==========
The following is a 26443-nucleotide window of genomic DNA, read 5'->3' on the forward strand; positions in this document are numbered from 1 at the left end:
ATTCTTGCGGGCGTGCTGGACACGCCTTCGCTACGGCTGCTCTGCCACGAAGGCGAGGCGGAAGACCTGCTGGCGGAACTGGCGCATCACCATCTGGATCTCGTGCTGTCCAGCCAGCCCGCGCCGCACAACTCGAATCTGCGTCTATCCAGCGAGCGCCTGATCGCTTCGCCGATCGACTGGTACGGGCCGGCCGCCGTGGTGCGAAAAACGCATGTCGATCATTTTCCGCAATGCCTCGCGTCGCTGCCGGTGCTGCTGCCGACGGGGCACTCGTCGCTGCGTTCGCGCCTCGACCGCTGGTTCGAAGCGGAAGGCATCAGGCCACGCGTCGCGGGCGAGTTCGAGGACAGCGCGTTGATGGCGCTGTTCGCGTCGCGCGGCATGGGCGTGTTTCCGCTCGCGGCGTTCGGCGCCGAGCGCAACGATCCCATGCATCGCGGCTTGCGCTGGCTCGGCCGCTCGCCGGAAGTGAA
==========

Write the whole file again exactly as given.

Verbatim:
The following is a 26443-nucleotide window of genomic DNA, read 5'->3' on the forward strand; positions in this document are numbered from 1 at the left end:
ATTCTTGCGGGCGTGCTGGACACGCCTTCGCTACGGCTGCTCTGCCACGAAGGCGAGGCGGAAGACCTGCTGGCGGAACTGGCGCATCACCATCTGGATCTCGTGCTGTCCAGCCAGCCCGCGCCGCACAACTCGAATCTGCGTCTATCCAGCGAGCGCCTGATCGCTTCGCCGATCGACTGGTACGGGCCGGCCGCCGTGGTGCGAAAAACGCATGTCGATCATTTTCCGCAATGCCTCGCGTCGCTGCCGGTGCTGCTGCCGACGGGGCACTCGTCGCTGCGTTCGCGCCTCGACCGCTGGTTCGAAGCGGAAGGCATCAGGCCACGCGTCGCGGGCGAGTTCGAGGACAGCGCGTTGATGGCGCTGTTCGCGTCGCGCGGCATGGGCGTGTTTCCGCTCGCGGCGTTCGGCGCCGAGCGCAACGATCCCATGCATCGCGGCTTGCGCTGGCTCGGCCGCTCGCCGGAAGTGAA